How do we make classical music accessible to young people today? This post was originally published on Innovate My School and was written on behalf of Sinfini for Schools.  It is reblogged here with permission.  

The annual BBC Proms season is now underway, an eight week celebration of music concerts, talks, workshops, family events and more. This year to mark the opening pupils from four primary schools have been invited to take part in two Proms concerts at the Royal Albert Hall, celebrating the first year of BBC Ten Pieces.
Since Ten Pieces launched last October, children in primary schools across the UK have been working on their own creative responses to music by Beethoven, Britten, Mozart, Mussorgsky and others, with the help of BBC ensembles.  This got me thinking about how we sustain this interest once young people reach secondary school. What approaches in the music classroom will encourage older students to increase their enjoyment of classical music and, of course, the wider musical repertoire?

I’ve pulled together some key teaching tips for to keep top of mind:

Select repertoire that students like and can identify with

When it comes to performing less familiar pieces, find a starting point that your students can be passionate about to the extent that they choose to broaden their musical horizons and trust the teacher’s judgement. Celebrate their musical tastes and put this into the context of the more classical traditions like the Proms and opera. Let them see that audience participation is not limited to the modern music festivals of today but a great part of our musical history.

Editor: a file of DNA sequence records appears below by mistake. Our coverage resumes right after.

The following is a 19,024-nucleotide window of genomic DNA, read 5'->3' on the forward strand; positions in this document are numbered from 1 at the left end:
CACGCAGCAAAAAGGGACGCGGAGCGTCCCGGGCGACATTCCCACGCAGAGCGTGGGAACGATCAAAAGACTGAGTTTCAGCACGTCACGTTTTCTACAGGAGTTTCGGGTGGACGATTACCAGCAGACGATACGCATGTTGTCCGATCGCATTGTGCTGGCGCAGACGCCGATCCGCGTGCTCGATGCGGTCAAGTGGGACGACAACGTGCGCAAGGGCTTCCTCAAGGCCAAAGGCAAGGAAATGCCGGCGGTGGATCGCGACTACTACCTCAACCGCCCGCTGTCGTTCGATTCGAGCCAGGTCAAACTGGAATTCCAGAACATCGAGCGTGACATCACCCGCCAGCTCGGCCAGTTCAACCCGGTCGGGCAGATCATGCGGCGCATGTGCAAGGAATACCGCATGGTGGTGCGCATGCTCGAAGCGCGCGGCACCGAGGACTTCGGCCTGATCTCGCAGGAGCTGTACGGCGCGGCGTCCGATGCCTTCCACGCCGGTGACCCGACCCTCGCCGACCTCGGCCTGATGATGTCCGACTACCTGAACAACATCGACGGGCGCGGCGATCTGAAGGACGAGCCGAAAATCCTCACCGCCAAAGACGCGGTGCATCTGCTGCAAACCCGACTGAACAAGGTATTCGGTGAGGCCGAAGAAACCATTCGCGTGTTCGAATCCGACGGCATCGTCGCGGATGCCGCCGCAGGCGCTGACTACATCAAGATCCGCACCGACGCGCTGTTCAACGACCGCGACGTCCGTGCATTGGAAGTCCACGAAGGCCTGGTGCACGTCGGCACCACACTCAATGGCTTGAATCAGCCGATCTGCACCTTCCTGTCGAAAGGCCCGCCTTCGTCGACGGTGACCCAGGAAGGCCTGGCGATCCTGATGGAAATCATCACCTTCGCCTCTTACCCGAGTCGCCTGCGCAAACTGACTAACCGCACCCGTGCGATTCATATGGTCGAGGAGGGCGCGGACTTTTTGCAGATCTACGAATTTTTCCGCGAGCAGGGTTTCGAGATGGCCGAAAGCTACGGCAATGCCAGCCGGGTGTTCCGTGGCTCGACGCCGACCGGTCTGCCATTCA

Embrace a practical approach to music education

As music teachers we should seek to engage students in making music of all types, including classical music. Music lessons need not be limited to listening activities and ‘music appreciation’. Introduce your students to all the instruments you can find and allow them to improvise and figure out how to play it themselves.

Try classroom workshopping

The beauty of an approach such as classroom workshopping (as advocated by Musical Futures) lies in the fact that the material itself is of less importance than the method of teaching. Working as a whole class to learn how to play Ravel’s ‘Bolero’ becomes just as accessible as learning to play Pharrell’s ‘Happy’. If students are actively engaged in the process of performing music, then they will quickly see the benefit of focused listening in order to better play their part.
Anyone who has ever taken part in ensemble music making will surely be able to tell you just how transformative an experience it can be. Performing as part of a large group is great fun. Singing Bizet’s ‘Toreador’s Song’ alongside twenty of your peers will give you the same buzz as singing ‘Hey Jude’. It’s not the repertoire, style or genre that counts, it’s the very act of creating something new.

Make it digital

Students today are growing up in a digital era so the music classroom should reflect this. Film is a great way to engage students with the process of creating and using music for dramatic effect. Equally, podcasting is useful to get students evaluating their own progress and performances and sharing them with each other online.

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